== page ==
The group receiving traditional face-to-face teaching on ultrasound-guided vascular access, performed significantly better than those not receiving education” Lian et al (2017).
INTRODUCTION: Ultrasound is recommended to guide insertion of peripheral intravenous vascular cannulae (PIVC) where difficulty is experienced. Ultrasound machines are now common-place and junior doctors are often expected to be able to use them. The educational standards for this skill are highly varied, ranging from no education, to self-guided internet-based education, to formal, face-to-face traditional education. In an attempt to decide which educational technique our institution should introduce, a small pilot trial comparing educational techniques was designed.
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METHODS: Thirty medical students were enrolled and allocated to one of three groups. PIVC placing ability was then observed, tested and graded on vascular access phantoms.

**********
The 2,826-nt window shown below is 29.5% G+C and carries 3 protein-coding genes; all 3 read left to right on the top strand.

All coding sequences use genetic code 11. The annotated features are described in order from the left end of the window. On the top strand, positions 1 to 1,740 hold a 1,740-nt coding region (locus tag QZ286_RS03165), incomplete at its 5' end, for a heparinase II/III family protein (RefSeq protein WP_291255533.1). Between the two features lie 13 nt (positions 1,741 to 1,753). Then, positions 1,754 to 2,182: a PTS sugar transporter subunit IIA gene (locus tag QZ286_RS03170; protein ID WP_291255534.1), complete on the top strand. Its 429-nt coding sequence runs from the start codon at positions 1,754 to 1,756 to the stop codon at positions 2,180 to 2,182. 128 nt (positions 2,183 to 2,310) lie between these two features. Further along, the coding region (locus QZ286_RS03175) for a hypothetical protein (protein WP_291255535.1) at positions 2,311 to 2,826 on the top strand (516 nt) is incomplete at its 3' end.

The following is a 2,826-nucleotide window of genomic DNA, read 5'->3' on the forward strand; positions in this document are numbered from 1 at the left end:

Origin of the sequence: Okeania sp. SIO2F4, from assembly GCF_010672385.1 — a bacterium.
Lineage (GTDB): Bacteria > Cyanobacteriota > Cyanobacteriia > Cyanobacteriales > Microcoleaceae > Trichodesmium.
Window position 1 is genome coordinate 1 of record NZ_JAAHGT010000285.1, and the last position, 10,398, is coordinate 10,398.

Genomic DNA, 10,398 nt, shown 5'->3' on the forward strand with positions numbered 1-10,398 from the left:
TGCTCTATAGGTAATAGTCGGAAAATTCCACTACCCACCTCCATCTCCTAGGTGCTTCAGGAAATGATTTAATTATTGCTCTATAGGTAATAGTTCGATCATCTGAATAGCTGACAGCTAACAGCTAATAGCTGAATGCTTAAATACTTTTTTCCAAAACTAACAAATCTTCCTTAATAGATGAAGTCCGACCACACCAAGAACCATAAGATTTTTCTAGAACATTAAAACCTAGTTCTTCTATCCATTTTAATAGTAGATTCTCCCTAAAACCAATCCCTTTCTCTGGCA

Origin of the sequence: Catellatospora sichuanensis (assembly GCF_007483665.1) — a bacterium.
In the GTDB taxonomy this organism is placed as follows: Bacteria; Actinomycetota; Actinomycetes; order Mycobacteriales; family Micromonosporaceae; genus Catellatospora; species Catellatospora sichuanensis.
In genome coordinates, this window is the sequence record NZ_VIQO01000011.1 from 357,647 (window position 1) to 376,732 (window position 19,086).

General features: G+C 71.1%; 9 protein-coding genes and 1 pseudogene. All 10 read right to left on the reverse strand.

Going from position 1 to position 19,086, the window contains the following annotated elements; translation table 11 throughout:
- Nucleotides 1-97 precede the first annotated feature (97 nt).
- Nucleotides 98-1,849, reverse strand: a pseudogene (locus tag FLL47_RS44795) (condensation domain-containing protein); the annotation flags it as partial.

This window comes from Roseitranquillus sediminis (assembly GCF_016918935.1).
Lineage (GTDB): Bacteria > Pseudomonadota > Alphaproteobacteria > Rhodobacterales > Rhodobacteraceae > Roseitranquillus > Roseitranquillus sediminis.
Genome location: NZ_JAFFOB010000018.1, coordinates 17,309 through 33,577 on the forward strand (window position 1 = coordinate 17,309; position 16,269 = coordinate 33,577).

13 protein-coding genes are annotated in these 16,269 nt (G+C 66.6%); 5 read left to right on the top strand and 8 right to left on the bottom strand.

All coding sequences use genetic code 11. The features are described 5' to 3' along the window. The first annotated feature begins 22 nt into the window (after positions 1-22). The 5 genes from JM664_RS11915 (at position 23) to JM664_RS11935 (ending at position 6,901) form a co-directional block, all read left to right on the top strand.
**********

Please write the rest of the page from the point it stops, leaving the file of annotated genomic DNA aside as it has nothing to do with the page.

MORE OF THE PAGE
RESULTS: The formal, face-to-face traditional education was rated best by the students, and had the highest success rate in PIVC placement, the improvement statistically significant compared to no education (p = 0.01) and trending towards significance when compared to self-directed internet-based education (p<0.06).
CONCLUSIONS: The group receiving traditional face-to-face teaching on ultrasound-guided vascular access, performed significantly better than those not receiving education. As the number of ultrasound machines in clinical areas increases, it is important that education programs to support their safe and appropriate use are developed.
Lian, A., Rippey, J.C.R. and Carr, P.J. (2017) Teaching medical students ultrasound-guided vascular access – which learning method is best? The Journal of Vascular Access. April 20th. [epub ahead of print].
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